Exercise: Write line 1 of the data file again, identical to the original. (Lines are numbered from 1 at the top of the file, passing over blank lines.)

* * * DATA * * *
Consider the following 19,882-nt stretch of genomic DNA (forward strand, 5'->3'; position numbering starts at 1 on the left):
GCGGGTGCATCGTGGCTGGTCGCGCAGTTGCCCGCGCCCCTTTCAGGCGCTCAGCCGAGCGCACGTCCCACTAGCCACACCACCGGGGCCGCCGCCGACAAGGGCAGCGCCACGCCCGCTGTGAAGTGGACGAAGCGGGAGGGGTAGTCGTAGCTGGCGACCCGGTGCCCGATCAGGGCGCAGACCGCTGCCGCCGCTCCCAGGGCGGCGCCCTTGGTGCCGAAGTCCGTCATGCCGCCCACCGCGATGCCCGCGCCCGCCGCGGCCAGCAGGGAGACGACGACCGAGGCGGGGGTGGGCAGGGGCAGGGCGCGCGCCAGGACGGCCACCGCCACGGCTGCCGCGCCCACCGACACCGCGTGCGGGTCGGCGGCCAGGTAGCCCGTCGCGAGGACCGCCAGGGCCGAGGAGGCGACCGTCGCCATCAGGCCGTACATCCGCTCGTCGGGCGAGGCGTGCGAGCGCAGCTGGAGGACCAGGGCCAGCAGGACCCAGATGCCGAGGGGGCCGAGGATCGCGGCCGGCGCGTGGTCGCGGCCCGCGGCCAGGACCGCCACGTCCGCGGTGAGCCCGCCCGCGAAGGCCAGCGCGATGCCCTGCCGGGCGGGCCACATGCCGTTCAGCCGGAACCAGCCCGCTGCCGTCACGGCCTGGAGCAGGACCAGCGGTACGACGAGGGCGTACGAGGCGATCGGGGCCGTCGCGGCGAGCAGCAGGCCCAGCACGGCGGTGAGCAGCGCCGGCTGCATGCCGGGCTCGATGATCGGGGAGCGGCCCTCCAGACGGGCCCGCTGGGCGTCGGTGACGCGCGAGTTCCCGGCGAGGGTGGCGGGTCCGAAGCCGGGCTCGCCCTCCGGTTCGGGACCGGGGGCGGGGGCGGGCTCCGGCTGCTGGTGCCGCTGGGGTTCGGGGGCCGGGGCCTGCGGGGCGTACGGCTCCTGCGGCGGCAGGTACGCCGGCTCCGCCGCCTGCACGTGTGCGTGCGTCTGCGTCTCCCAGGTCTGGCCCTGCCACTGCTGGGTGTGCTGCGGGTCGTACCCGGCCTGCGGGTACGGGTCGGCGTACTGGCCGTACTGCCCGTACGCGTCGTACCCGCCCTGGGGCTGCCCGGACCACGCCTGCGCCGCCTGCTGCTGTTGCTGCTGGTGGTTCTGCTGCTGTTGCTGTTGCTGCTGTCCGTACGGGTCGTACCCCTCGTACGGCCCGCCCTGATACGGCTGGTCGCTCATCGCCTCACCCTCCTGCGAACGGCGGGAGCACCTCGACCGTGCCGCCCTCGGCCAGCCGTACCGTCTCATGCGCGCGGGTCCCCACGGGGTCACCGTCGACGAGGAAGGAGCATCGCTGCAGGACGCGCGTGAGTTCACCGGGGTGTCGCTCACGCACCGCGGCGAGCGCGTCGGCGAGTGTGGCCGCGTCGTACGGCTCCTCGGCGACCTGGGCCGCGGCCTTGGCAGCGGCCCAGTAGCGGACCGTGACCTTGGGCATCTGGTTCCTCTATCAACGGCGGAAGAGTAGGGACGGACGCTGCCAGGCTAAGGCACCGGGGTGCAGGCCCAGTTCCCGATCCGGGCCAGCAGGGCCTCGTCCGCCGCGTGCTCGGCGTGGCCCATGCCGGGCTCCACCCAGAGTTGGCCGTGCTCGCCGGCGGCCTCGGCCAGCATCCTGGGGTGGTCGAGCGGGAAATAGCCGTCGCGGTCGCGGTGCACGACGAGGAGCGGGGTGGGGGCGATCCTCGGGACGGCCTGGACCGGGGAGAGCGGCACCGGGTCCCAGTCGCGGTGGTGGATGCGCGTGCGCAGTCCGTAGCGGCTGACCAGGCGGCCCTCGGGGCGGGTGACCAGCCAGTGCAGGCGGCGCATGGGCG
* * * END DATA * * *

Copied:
Consider the following 19,882-nt stretch of genomic DNA (forward strand, 5'->3'; position numbering starts at 1 on the left):